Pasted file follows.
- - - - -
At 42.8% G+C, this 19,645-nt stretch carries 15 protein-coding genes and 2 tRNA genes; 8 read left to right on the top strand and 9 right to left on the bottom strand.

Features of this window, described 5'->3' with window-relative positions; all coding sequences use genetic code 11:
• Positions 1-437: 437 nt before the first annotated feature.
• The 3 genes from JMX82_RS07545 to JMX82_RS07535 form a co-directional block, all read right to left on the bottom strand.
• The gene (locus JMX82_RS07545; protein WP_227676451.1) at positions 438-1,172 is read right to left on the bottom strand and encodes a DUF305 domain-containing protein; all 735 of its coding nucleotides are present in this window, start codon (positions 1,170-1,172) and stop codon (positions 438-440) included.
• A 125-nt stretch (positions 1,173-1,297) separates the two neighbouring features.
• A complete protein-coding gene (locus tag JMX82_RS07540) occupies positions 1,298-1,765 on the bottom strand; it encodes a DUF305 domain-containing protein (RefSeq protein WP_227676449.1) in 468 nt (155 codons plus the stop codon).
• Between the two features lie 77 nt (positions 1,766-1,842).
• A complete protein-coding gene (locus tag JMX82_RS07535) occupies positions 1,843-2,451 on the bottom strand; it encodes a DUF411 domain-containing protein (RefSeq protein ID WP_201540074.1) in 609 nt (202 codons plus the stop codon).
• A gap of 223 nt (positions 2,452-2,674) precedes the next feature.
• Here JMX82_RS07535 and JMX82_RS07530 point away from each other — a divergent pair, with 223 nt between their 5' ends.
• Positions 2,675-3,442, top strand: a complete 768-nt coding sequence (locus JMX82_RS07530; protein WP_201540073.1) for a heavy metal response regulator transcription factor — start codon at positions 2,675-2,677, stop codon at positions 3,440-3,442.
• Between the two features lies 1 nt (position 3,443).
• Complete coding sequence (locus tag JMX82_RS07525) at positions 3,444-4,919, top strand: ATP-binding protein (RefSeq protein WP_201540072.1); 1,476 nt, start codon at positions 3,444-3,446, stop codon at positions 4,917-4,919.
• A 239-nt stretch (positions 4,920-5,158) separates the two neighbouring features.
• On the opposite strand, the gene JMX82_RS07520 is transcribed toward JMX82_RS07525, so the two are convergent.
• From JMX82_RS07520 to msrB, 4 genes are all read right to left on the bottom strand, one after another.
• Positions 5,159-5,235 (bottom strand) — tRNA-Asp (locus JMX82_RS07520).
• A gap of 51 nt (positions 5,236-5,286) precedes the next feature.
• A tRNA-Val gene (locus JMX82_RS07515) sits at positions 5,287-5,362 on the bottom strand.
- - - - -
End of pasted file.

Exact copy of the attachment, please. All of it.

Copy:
At 42.8% G+C, this 19,645-nt stretch carries 15 protein-coding genes and 2 tRNA genes; 8 read left to right on the top strand and 9 right to left on the bottom strand.

Features of this window, described 5'->3' with window-relative positions; all coding sequences use genetic code 11:
• Positions 1-437: 437 nt before the first annotated feature.
• The 3 genes from JMX82_RS07545 to JMX82_RS07535 form a co-directional block, all read right to left on the bottom strand.
• The gene (locus JMX82_RS07545; protein WP_227676451.1) at positions 438-1,172 is read right to left on the bottom strand and encodes a DUF305 domain-containing protein; all 735 of its coding nucleotides are present in this window, start codon (positions 1,170-1,172) and stop codon (positions 438-440) included.
• A 125-nt stretch (positions 1,173-1,297) separates the two neighbouring features.
• A complete protein-coding gene (locus tag JMX82_RS07540) occupies positions 1,298-1,765 on the bottom strand; it encodes a DUF305 domain-containing protein (RefSeq protein WP_227676449.1) in 468 nt (155 codons plus the stop codon).
• Between the two features lie 77 nt (positions 1,766-1,842).
• A complete protein-coding gene (locus tag JMX82_RS07535) occupies positions 1,843-2,451 on the bottom strand; it encodes a DUF411 domain-containing protein (RefSeq protein ID WP_201540074.1) in 609 nt (202 codons plus the stop codon).
• A gap of 223 nt (positions 2,452-2,674) precedes the next feature.
• Here JMX82_RS07535 and JMX82_RS07530 point away from each other — a divergent pair, with 223 nt between their 5' ends.
• Positions 2,675-3,442, top strand: a complete 768-nt coding sequence (locus JMX82_RS07530; protein WP_201540073.1) for a heavy metal response regulator transcription factor — start codon at positions 2,675-2,677, stop codon at positions 3,440-3,442.
• Between the two features lies 1 nt (position 3,443).
• Complete coding sequence (locus tag JMX82_RS07525) at positions 3,444-4,919, top strand: ATP-binding protein (RefSeq protein WP_201540072.1); 1,476 nt, start codon at positions 3,444-3,446, stop codon at positions 4,917-4,919.
• A 239-nt stretch (positions 4,920-5,158) separates the two neighbouring features.
• On the opposite strand, the gene JMX82_RS07520 is transcribed toward JMX82_RS07525, so the two are convergent.
• From JMX82_RS07520 to msrB, 4 genes are all read right to left on the bottom strand, one after another.
• Positions 5,159-5,235 (bottom strand) — tRNA-Asp (locus JMX82_RS07520).
• A gap of 51 nt (positions 5,236-5,286) precedes the next feature.
• A tRNA-Val gene (locus JMX82_RS07515) sits at positions 5,287-5,362 on the bottom strand.